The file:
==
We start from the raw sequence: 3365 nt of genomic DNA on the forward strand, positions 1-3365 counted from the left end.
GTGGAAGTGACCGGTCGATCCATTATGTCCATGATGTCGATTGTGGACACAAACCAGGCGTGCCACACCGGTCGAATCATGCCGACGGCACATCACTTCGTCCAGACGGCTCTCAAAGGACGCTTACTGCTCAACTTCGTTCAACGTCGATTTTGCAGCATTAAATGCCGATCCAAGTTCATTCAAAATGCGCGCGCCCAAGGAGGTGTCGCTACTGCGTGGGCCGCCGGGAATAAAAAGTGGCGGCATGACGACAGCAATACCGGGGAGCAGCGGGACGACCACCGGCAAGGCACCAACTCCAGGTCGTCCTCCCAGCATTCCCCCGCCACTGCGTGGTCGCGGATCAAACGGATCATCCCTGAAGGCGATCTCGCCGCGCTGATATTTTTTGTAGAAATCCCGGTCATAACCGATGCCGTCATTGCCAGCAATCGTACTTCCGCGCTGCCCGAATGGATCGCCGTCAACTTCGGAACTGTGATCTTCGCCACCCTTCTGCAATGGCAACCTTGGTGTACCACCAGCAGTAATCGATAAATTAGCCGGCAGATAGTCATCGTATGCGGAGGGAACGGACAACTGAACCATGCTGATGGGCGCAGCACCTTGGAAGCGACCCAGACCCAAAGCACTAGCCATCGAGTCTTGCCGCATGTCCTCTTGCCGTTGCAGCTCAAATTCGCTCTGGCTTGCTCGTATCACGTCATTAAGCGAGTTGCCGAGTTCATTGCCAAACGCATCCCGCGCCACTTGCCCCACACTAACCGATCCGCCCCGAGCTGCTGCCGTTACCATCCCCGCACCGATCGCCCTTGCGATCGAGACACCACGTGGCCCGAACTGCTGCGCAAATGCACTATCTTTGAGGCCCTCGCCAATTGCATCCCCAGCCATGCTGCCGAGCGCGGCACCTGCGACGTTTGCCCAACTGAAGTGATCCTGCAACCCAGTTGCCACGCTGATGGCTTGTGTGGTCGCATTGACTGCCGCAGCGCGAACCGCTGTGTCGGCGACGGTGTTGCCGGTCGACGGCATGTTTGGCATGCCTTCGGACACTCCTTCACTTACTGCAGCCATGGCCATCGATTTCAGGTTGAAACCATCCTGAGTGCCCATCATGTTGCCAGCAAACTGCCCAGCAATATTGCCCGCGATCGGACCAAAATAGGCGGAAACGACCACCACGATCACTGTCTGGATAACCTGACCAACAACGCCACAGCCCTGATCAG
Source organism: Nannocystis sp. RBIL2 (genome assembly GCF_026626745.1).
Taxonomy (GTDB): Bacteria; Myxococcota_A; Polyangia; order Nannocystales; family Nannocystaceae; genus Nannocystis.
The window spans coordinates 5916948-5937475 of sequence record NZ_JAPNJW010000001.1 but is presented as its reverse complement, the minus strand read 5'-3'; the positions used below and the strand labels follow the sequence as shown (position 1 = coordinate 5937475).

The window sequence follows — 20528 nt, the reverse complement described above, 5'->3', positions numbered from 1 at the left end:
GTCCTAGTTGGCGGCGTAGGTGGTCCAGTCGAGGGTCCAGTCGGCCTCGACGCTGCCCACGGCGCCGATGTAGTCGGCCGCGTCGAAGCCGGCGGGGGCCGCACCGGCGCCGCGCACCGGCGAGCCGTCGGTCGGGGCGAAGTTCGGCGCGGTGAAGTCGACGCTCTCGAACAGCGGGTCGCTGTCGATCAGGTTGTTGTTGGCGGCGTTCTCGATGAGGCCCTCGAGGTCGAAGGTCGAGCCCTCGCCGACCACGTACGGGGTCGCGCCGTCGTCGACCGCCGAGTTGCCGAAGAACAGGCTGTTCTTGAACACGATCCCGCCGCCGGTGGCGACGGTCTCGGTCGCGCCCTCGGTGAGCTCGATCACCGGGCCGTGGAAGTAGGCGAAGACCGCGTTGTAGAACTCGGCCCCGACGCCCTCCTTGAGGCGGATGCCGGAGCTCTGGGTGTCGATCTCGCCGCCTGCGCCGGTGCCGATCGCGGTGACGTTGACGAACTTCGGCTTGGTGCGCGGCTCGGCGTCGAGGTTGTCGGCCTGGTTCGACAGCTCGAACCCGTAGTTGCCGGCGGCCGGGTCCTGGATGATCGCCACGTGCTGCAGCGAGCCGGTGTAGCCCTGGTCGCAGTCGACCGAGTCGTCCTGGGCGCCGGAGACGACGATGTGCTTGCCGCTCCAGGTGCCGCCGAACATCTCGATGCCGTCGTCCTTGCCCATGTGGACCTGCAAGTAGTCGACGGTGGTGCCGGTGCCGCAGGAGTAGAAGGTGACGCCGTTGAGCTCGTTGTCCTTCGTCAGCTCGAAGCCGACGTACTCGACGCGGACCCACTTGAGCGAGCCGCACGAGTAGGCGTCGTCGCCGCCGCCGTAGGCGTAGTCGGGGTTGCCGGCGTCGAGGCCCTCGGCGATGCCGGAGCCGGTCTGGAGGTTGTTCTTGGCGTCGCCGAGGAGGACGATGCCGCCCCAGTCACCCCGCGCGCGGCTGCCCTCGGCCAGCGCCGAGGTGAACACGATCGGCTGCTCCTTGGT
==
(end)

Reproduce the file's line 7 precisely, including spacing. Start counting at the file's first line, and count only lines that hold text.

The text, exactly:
GTCCTAGTTGGCGGCGTAGGTGGTCCAGTCGAGGGTCCAGTCGGCCTCGACGCTGCCCACGGCGCCGATGTAGTCGGCCGCGTCGAAGCCGGCGGGGGCCGCACCGGCGCCGCGCACCGGCGAGCCGTCGGTCGGGGCGAAGTTCGGCGCGGTGAAGTCGACGCTCTCGAACAGCGGGTCGCTGTCGATCAGGTTGTTGTTGGCGGCGTTCTCGATGAGGCCCTCGAGGTCGAAGGTCGAGCCCTCGCCGACCACGTACGGGGTCGCGCCGTCGTCGACCGCCGAGTTGCCGAAGAACAGGCTGTTCTTGAACACGATCCCGCCGCCGGTGGCGACGGTCTCGGTCGCGCCCTCGGTGAGCTCGATCACCGGGCCGTGGAAGTAGGCGAAGACCGCGTTGTAGAACTCGGCCCCGACGCCCTCCTTGAGGCGGATGCCGGAGCTCTGGGTGTCGATCTCGCCGCCTGCGCCGGTGCCGATCGCGGTGACGTTGACGAACTTCGGCTTGGTGCGCGGCTCGGCGTCGAGGTTGTCGGCCTGGTTCGACAGCTCGAACCCGTAGTTGCCGGCGGCCGGGTCCTGGATGATCGCCACGTGCTGCAGCGAGCCGGTGTAGCCCTGGTCGCAGTCGACCGAGTCGTCCTGGGCGCCGGAGACGACGATGTGCTTGCCGCTCCAGGTGCCGCCGAACATCTCGATGCCGTCGTCCTTGCCCATGTGGACCTGCAAGTAGTCGACGGTGGTGCCGGTGCCGCAGGAGTAGAAGGTGACGCCGTTGAGCTCGTTGTCCTTCGTCAGCTCGAAGCCGACGTACTCGACGCGGACCCACTTGAGCGAGCCGCACGAGTAGGCGTCGTCGCCGCCGCCGTAGGCGTAGTCGGGGTTGCCGGCGTCGAGGCCCTCGGCGATGCCGGAGCCGGTCTGGAGGTTGTTCTTGGCGTCGCCGAGGAGGACGATGCCGCCCCAGTCACCCCGCGCGCGGCTGCCCTCGGCCAGCGCCGAGGTGAACACGATCGGCTGCTCCTTGGT